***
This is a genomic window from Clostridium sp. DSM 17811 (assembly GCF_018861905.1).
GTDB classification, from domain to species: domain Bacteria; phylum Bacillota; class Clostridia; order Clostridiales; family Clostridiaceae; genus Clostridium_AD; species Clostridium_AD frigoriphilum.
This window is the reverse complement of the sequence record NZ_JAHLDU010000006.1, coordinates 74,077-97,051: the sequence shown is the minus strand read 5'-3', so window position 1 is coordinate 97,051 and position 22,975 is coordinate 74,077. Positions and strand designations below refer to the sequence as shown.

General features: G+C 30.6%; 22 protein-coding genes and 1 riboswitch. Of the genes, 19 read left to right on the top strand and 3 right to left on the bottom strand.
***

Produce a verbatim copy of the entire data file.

This is a genomic window from Clostridium sp. DSM 17811 (assembly GCF_018861905.1).
GTDB classification, from domain to species: domain Bacteria; phylum Bacillota; class Clostridia; order Clostridiales; family Clostridiaceae; genus Clostridium_AD; species Clostridium_AD frigoriphilum.
This window is the reverse complement of the sequence record NZ_JAHLDU010000006.1, coordinates 74,077-97,051: the sequence shown is the minus strand read 5'-3', so window position 1 is coordinate 97,051 and position 22,975 is coordinate 74,077. Positions and strand designations below refer to the sequence as shown.

General features: G+C 30.6%; 22 protein-coding genes and 1 riboswitch. Of the genes, 19 read left to right on the top strand and 3 right to left on the bottom strand.